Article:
It is interesting to note that the “commission for Africa report” pointed out that Africa is one of the few continents where railway infrastructure only connects mines and extractive industries to the ports, rarely creating networks for market exchange. The report rightly calls on the international community to invest more in infrastructure in order to improve rural urban linkages and to allow agricultural markets to flourish.
Having said this it is important to understand that the growth of cities is not just a phenomenon of migration from rural to urban areas. An increasing proportion of people are migrating from smaller cities to larger cities. At the same time, natural population increases are becoming a significant contributor to urban growth, and reclassification of rural settlements into urban areas is speeding the rate of urbanisation.
The implication of all this is that though rural development can and should be encouraged, it is not an antidote for urbanisation.
Fiona Harvey: I see you live in London - is that because you weren’t able to make a decent living on the land, or did you want the amenities and social opportunities that only a city could provide?
People don’t just want to live in cities because rural life does not offer enough economically - they want better access to services, such as health and education, they want a wider range of opportunity, they want the social life that cities provide. People have wanted to live in cities for millennia. If this is what people want, the answer is not to encourage them to return to rural areas - as they won’t - but to improve the infrastructure of cities to cope with such a large influx of people.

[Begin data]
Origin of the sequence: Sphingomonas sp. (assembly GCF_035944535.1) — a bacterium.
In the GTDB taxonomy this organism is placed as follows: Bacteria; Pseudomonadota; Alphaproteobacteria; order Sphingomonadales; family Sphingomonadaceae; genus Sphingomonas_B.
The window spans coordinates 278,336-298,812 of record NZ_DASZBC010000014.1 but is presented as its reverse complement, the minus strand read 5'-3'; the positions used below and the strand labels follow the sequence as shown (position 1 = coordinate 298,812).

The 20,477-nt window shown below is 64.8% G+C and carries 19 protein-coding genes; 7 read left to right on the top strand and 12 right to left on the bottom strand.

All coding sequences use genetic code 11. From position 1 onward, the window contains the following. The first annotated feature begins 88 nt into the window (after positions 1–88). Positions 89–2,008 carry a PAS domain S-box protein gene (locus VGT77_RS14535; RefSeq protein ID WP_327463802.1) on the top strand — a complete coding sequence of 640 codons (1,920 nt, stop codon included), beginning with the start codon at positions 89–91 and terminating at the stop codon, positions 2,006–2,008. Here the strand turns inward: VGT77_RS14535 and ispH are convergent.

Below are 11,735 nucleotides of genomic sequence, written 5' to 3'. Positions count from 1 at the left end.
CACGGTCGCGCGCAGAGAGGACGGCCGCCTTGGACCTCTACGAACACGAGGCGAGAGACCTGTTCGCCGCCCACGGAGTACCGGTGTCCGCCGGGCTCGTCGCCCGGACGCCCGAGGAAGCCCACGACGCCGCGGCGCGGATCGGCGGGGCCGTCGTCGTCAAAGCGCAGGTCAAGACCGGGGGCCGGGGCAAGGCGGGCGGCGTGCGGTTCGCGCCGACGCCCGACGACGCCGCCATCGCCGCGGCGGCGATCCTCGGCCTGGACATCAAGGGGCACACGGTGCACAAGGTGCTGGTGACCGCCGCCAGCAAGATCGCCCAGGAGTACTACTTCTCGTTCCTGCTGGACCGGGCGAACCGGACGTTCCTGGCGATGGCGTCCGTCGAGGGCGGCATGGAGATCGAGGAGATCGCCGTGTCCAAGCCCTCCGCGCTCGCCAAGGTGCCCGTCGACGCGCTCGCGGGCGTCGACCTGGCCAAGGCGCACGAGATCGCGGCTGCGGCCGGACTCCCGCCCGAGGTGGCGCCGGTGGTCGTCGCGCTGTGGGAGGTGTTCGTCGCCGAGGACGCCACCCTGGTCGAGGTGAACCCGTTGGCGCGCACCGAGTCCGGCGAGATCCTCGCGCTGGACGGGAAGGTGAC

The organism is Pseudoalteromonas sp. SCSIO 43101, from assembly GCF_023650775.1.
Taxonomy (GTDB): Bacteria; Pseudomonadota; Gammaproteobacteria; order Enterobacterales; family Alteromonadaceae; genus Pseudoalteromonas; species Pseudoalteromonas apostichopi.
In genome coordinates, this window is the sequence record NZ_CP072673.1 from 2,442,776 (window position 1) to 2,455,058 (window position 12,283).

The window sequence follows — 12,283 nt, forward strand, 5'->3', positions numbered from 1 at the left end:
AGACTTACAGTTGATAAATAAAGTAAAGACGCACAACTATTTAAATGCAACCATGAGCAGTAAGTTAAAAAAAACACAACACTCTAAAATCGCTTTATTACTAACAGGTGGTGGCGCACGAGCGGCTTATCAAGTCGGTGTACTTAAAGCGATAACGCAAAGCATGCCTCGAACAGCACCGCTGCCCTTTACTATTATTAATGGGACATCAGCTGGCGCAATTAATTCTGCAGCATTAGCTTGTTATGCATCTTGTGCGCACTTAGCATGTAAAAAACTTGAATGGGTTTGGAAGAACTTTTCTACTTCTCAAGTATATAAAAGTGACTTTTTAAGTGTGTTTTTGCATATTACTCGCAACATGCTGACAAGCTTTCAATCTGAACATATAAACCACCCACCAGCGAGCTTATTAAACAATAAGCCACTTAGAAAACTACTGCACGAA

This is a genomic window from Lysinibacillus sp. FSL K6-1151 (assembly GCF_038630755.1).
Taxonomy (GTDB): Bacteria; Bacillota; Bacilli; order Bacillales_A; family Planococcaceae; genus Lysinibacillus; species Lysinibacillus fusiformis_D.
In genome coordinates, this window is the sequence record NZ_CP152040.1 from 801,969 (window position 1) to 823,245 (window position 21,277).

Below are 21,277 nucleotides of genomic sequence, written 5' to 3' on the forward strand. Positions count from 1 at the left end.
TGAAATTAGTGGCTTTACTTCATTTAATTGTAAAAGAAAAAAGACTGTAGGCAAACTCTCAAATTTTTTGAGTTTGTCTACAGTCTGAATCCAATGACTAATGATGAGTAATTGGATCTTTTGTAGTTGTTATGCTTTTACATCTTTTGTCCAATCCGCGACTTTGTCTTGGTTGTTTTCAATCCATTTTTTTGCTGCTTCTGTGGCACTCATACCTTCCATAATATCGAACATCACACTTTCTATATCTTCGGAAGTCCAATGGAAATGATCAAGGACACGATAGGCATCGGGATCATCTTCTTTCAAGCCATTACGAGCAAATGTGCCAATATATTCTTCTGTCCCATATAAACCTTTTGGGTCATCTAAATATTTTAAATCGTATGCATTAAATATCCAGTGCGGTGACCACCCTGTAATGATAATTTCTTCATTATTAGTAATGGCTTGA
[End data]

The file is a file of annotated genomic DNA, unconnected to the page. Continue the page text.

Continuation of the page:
What steps can be taken to improve environmental and sanitary conditions in the various slums around the world? People come to big cities for better jobs, education and healthcare, even if it means living in a slum. Can we improve the standard of living for the slumdweller or are large and controversial slum clearances (like those that we saw in Zimbabwe last year) inevitable?
Rebecca Grant, LA, US
Anna Tibaijuka: The formation of slums is neither inevitable nor acceptable. Experience shows that it is not possible to run the poor out of town either through evictions or discriminatory practices. This is not the answer.
UN-Habitat’s position is that it is possible to help the poor to become more integrated into the fabric of urban society through jobs, education opportunity and access to housing and basic services. This is the only long-lasting and sustainable solution to the growing urbanisation of poverty.
The first and most important step is for governments and local authorities to understand that urbanisation is here to stay. The urban poor are not going to disappear and demolishing their homes is only a recipe for long-term disaster. Instead what is needed for local authorities to eject outmoded forms of governance and old colonial by laws. The poor have a right to the city and it is the job of local authorities to encourage inclusive cities.
When writing my report on Zimbabwe, as the UN secretary general’s special envoy on human settlements issues in Zimbabwe, I stressed the fact that crisis of eviction in that country was a reflection of the larger crisis of urbanisation in Africa. In fact, the report calls for a global commitment to prioritising the shelter needs of the urban poor.